TLS/SSL certificates for a server

Transport_Layer_Security (TLS, formerly called SSL) is used to encrypt and protect communication. When a webserver works with regular HTTP protocol i.e. its address starts with http but over the encrypted TLS this called HTTPS and a site address starts with https. For all HTTPS sites a web browser shows a lock icon in an address bar. For enabling HTTPS for a website's domain we need a private key and it's TSL certificate that was signed by a Certificate Authority (CA).

The OpenWrt admin site LICI by default supports the HTTPS so you can open it with httpS:// But it's certificate is self signed and not verified by a CA so your browser will show a warning.

You can buy a TLS cert but nowadays the Let's Encrypt CA allows to sign and verify certificates for free with a certbot program that uses ACME protocol. The only problem is that the certificate will have a short period of validity and you have to configure certificate renewal.

There is few ACME clients that automates the cert issuing:

  • certbot is an official ACME client that is feature rich but is too heavy for small OpenWrt routers.
  • is small ACME client that uses shell script and has a LUCI app to configure. This is a recommended for OpenWrt.
  • uacme lightweight ACME client written in plain C with minimal dependencies: libcurl and one of MbedTLS, OpenSSL or GnuTLS.

If you have already taken care of certificate automation see also Installing a publicly trusted certificate.

Use a command line and type opkg install acme luci-app-acme then edit /etc/config/acme and restart it with service acme restart.

Open LUCI dashboard then in main menu go to System / Software. Then click on Update lists... to load list of available packages. The into the Filter search type luci-app-acme and press Enter. Click on install button. It should install and its LUCI app to configure.

To configure in LUCI in the main menu open Services / ACME certs. Basic configuration:

  • Account email: put your email to receive expiry notices when your certificate is coming up for renewal.
  • You'll see a preconfigured EXAMPLE domain. We can change it for ourselves:
  • Enabled: Click to enable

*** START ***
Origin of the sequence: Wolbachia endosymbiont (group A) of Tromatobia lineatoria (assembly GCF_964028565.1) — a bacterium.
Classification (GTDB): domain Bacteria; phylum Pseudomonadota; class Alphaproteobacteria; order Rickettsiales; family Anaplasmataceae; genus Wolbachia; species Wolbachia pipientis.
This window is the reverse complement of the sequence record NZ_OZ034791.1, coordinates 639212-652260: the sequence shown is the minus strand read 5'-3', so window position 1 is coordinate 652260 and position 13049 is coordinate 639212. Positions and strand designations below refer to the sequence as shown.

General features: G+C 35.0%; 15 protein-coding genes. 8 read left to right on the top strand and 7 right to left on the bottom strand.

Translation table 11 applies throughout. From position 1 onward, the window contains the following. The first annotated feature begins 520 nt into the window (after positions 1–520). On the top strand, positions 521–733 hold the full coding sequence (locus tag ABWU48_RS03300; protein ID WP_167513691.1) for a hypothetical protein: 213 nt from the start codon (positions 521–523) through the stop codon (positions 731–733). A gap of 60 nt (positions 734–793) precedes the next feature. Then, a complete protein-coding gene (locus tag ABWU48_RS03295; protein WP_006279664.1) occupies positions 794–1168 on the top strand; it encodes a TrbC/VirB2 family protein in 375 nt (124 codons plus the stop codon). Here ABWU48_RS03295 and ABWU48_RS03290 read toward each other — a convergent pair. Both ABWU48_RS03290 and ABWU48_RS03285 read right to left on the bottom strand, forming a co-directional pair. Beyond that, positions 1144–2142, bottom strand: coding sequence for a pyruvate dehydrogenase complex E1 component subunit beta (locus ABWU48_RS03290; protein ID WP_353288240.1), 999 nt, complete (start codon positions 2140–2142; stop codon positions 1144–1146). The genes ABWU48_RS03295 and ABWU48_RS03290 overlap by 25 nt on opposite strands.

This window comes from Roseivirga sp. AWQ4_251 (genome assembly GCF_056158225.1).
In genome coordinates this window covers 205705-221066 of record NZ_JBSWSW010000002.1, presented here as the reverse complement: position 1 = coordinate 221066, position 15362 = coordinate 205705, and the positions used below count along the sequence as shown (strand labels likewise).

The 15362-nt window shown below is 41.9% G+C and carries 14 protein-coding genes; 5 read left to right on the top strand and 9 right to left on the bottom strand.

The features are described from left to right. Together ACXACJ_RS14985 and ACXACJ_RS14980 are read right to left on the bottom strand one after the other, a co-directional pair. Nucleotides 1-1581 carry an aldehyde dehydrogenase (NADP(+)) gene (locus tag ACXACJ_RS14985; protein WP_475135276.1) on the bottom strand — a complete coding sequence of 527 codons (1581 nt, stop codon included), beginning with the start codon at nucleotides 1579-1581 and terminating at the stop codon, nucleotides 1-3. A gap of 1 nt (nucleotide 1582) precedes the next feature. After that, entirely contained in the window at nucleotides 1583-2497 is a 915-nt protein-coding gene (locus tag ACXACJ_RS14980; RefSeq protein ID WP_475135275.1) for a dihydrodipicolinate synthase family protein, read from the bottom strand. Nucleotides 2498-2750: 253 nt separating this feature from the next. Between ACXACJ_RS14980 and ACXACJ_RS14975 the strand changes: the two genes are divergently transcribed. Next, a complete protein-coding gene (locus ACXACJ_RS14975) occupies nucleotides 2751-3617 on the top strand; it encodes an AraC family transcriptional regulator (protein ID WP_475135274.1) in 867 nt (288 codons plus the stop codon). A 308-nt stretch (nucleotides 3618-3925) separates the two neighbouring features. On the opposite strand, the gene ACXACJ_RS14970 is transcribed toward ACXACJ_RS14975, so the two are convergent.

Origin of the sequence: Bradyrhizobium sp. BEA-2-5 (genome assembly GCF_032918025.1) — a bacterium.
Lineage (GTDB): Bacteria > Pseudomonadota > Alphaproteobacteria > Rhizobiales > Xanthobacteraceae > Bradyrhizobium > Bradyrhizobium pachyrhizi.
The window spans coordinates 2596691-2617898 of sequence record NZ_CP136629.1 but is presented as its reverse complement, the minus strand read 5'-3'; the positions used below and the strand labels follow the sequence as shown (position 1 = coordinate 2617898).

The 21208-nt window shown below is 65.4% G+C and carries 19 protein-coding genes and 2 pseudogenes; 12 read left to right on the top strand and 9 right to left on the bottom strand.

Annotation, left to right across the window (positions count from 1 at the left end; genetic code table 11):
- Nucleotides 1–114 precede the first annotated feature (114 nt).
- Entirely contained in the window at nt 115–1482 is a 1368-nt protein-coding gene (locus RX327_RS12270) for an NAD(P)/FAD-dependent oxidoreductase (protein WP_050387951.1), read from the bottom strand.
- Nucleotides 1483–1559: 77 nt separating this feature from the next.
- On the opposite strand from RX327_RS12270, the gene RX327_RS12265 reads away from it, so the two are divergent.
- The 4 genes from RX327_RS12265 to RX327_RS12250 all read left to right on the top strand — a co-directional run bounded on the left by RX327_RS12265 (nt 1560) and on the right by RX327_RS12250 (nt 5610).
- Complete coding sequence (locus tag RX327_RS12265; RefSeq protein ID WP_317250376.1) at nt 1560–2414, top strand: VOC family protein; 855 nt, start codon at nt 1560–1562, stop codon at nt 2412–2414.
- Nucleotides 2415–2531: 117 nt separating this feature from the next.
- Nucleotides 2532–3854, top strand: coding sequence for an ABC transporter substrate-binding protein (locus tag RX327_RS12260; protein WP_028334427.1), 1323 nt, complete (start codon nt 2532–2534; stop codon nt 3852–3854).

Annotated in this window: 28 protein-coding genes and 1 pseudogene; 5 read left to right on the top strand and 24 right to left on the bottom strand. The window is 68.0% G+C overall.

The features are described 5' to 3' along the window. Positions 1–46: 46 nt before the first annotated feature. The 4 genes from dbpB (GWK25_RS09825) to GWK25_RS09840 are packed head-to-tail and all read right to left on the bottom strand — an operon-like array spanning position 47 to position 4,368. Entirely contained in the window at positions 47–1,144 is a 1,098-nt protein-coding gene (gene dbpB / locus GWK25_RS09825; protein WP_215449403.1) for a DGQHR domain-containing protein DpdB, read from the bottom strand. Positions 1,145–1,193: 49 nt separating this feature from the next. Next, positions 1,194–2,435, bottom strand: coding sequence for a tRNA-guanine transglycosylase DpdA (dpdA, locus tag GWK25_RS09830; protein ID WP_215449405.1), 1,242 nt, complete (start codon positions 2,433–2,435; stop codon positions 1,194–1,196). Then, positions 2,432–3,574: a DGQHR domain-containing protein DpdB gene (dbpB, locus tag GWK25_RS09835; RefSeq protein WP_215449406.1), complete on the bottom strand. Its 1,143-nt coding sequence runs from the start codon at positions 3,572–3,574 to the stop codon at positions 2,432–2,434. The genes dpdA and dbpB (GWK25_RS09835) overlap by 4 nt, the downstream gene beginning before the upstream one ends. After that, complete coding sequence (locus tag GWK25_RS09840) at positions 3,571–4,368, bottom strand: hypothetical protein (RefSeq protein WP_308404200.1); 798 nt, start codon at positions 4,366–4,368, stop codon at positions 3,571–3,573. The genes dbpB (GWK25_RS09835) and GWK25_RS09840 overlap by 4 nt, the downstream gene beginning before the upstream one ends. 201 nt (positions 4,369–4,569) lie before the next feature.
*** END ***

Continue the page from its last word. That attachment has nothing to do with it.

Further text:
• Use staging server: unselect the check
  • Use for uhttpd: you probably better to unselect this if not sure.
  • Key size: Select ECC 256 bits. The key will be based on an elliptic curve which is more efficient than RSA.
  • Domain names: change the to your domain
  • Click on Save and Apply

Now you'll need to wait for some time while the certificate will be generated. After that you can find the certificates in /etc/acme/YOURDOMAIN_ecc folder e.g.:

  • /etc/acme/YOURDOMAIN_ecc/YOURDOMAIN.key the TLS private key. Never share it!
  • /etc/acme/YOURDOMAIN_ecc/fullchain.cer the TLS certificate and chain of CA that signed it.

You can use them in nginx, uhttpd, lighttpd, EmailRelay and any other server that you want to configure with TLS.

As stated above:

For enabling HTTPS for a website's domain we need a private key and it's TSL certificate that was signed by a Certificate Authority (CA).

But what if you have your private Certificate Authority in your infrastructure? In that case, your CA will sign your certificate but the root certificate (the one from the private CA) won't be trusted by your system. It needs to be installed and added to the system's trust store.

Steps are as follow:

  1. Get the root CA certificate
  2. Install the root CA certificate
  3. Add the root CA certificate to the system's trust store
  4. A helper script

For this documentation we will assume:

  • The CA name is ca.private-domain.tld
  • The CA server is accessible at ca.private-domain.tld, port 443
  • The CA cert filename is ca.private-domain.tld.cert

Let's get the root CA cert.

openssl s_client -connect ca.private-domain.tld:443 < /dev/null > /tmp/temporary.out
openssl x509 -outform PEM < /tmp/temporary.out > /tmp/ca.private-domain.tld.cert
rm /tmp/temporary.out

Note: Don't forget to remove the temporary file /tmp/temporary.out

Trusted certificates are installed in /ect/ssl/certs. However, it is a good practice to follow the FHS 3 and use /usr/local/share for architecture-independant files.

mkdir -p /usr/local/share/ca-certificates
mv /tmp/ca.private-domain.tld.cert /usr/local/share/ca-certificates/
ln -s /usr/local/share/ca-certificates/ca.private-domain.tld.cert /ect/ssl/certs/ca.private-domain.tld.cert
chmod ugo-x

The certificate is installed but not yet trusted. You need to provide its hash.

# Generate the hash
HASH="$(openssl x509 -hash -noout -in /ect/ssl/certs/ca.private-domain.tld.cert).0"
# Display the hash value
echo "$HASH"
# Link the hash to the certificate
ln -s "/ect/ssl/certs/ca.private-domain.tld.cert" "/ect/ssl/certs/$HASH"

Note: If another cert has the same hash use suffix .1 or .2 instead of .0.

Congratulations, you've installed and trusted your root CA certificate.

openssl s_client -connect ${CA_NAME}:443 < /dev/null > /tmp/temporary.out
mkdir -p "$CERT_INSTALL_DIR"
openssl x509 -outform PEM < /tmp/temporary.out > "$CERT_PATH"
HASH="$(openssl x509 -hash -noout -in $CERT_PATH).0"
echo "$HASH"
ln -s "$CERT_PATH" "/etc/ssl/certs/$CERT_FILE"
ln -s "/etc/ssl/certs/$CERT_FILE" "/etc/ssl/certs/$HASH"
ls -al "/etc/ssl/certs/$HASH"
rm /tmp/temporary.out
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  • Last modified: 2023/02/28 07:55
  • by stokito